CSCC eyes our planet
Sep 12, 2012 | 462 views | 0 0 comments | 4 4 recommendations | email to a friend | print
Understanding what can be done to improve our lives, our homes — and yes, even our planet — and how we can do it, are topics being sounded more and more in communities across America.

Our Cleveland and Bradley County hometown certainly is no exception.

We point to an ongoing exercise at Cleveland State Community College as part of our reasoning. It is called “Get Efficient,” and this thought-provoking, mindset-changing initiative was launched earlier this month.

What is it?

Simply put, it’s a series of workshops and seminars open to the public aimed at helping local residents “... to turn various shades of green as they save electricity, soil, water and the planet.” That’s how a CSCC news release explains the initiative.

And it’s spot on.

According to the same promotional material, this is a movement by the local community college — an invaluable resource for relevant information in Cleveland, Bradley County, all of southeast Tennessee and neighboring states — to join the earth-first drive to take better care of our planet and its resources.

It is a wise idea because ... well, frankly, this is the only planet we have. Colonization of Earth’s moon or Mars or even closer to the sun on Venus or Mercury seems highly unlikely. And beyond Mars? Just as Mercury would be a hot topic, thoughts of Jupiter, Saturn, Uranus, Nepture or poor little Pluto leave us shivering.

For these reasons, and so many more, it’s a far more practical concept to look to our globe first, and to preserve and protect all that has been given to us. Besides, Earth is not just some blue and green sphere in the sky to be tossed about like a baseball or discarded toy.

It is our home. It is our life. If we kill Earth, we kill ourselves. Viewers of the Hollywood film “Avatar,” will understand this view.

To some, it might seem overly dramatic. But more and more communities are moving to projects that protect the environment — recycling, reforestation, replenishing and replacing that which is lost by economic development and jobs-creating construction, and others.

This is what Cleveland State Community College is doing with “Get Efficient.”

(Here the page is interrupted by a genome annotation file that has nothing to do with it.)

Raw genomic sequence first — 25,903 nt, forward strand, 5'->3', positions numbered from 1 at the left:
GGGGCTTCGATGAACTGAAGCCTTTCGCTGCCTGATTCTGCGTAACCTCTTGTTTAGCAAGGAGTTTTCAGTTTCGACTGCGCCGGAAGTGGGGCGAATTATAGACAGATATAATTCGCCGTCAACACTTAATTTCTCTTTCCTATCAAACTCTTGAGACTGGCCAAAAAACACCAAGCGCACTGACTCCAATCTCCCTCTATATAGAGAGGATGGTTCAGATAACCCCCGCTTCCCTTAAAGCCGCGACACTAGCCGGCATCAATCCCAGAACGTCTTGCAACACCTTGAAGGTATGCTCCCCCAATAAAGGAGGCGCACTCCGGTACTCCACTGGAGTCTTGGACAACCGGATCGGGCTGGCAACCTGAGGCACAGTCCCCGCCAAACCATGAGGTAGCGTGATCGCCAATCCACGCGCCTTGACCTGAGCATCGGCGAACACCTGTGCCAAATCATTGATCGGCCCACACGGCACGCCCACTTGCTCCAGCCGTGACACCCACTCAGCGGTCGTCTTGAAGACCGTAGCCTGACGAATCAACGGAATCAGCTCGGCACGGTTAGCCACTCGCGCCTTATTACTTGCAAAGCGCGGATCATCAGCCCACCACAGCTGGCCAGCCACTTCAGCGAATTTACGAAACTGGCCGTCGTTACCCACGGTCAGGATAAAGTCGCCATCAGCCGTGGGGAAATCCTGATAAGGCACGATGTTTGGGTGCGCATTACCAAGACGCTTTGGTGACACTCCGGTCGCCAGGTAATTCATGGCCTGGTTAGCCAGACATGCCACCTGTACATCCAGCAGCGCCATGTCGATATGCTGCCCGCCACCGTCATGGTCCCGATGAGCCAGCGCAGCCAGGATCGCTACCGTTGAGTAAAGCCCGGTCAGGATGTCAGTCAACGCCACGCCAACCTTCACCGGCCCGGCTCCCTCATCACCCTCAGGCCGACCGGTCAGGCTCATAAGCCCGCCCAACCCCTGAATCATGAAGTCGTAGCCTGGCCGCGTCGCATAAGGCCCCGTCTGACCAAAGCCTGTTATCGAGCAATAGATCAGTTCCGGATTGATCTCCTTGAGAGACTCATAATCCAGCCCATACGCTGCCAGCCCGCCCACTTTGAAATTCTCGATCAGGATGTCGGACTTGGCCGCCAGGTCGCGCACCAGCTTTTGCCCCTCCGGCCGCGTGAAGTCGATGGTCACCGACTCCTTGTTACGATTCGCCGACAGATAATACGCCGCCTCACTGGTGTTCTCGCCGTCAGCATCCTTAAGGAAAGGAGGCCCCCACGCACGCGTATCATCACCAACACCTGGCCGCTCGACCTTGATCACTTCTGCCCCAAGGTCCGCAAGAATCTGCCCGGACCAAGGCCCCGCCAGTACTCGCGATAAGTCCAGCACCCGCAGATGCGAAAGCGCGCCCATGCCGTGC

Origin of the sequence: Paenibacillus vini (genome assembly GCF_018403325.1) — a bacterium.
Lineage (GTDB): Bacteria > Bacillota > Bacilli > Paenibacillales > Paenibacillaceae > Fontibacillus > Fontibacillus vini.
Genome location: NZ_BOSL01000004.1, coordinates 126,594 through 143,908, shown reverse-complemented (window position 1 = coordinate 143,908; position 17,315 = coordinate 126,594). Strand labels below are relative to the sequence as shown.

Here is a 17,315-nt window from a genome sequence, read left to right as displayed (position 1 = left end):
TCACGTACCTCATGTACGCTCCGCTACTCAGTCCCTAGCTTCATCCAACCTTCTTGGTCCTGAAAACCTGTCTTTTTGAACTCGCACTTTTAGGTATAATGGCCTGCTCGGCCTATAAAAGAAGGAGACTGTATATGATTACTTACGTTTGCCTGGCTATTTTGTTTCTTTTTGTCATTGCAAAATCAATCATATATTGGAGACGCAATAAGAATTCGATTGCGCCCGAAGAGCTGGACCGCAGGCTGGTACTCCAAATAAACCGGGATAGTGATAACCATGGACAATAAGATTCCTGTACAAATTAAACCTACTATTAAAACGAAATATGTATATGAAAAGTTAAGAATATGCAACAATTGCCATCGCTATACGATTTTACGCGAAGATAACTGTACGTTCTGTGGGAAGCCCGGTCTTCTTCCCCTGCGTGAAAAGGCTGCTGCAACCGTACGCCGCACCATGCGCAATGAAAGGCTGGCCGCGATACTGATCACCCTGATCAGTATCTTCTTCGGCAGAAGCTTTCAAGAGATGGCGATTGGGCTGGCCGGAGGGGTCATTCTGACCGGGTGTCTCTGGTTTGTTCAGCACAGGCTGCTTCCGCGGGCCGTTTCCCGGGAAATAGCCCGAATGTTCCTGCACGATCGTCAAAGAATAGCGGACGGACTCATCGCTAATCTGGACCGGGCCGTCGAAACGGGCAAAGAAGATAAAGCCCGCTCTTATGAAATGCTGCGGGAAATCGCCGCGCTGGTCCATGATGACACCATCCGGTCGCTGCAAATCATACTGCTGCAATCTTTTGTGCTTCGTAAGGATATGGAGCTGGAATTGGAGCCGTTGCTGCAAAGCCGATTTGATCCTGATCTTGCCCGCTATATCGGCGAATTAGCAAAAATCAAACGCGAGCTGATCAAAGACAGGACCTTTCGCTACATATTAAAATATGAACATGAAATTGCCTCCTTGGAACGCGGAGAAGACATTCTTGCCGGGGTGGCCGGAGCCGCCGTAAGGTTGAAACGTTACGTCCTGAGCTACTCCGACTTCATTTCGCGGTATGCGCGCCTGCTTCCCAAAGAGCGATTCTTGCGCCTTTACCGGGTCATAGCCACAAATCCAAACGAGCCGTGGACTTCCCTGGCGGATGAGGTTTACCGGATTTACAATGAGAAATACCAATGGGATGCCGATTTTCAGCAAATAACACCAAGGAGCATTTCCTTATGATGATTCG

The timely program already is under way. It continues today with a series of workshops targeting the home such as programs on home-energy ratings, house values, home foundation quality, energy solutions, solar power and even the development of better fuel efficiency in cars.

Regrettably, those reading today’s editorial have missed out on today’s campus activities. But more opportunities are coming as “Get Efficient” progresses ... such as tomorrow.

On Thursday from 10 a.m. to noon, a panel discussion will focus on ways to better care for our Earth. The discussion will be led by Southeast Tennessee Resource Conservation and Development Council’s Dan Huser and Cheryl Dunson, representing Santek Waste Management, the latter of which is the contractor whose innovative and responsible stewardship is extending the longevity of the Bradley County Landfill to well beyond its original expectations.

On Friday, Sept. 21, national energy consultant Doug Rye will present eye-opening material on energy conservation. Also, Rye will broadcast his live national radio show, “Home Remedies,” from the CSCC campus on Saturday, Sept. 22, from 9 to 10 a.m. on NewsTalk 1320.

The big event concludes Tuesday, Sept. 25, with an all-day seminar on building energy-efficient homes in Cleveland and Bradley County. Facilitators will be Mike Barcik, director of technical services at Southface Energy Institute, and instructor Kenny Watson.

All seminars take place in the George R. Johnson Cultural Heritage Center on the CSCC campus. All are free to the public.

For more information, or to register, go to http://mycs.cc/getefficient or call 423-473-2341.

These workshops are supported by the Appalachian Regional Commission’s Alternative Energy Program grant.

Each seminar is a unique opportunity to learn today what we can do to help save our planet for plenty of additional tomorrows. We encourage our community’s participation, and we thank Cleveland State for this humanitarian opportunity.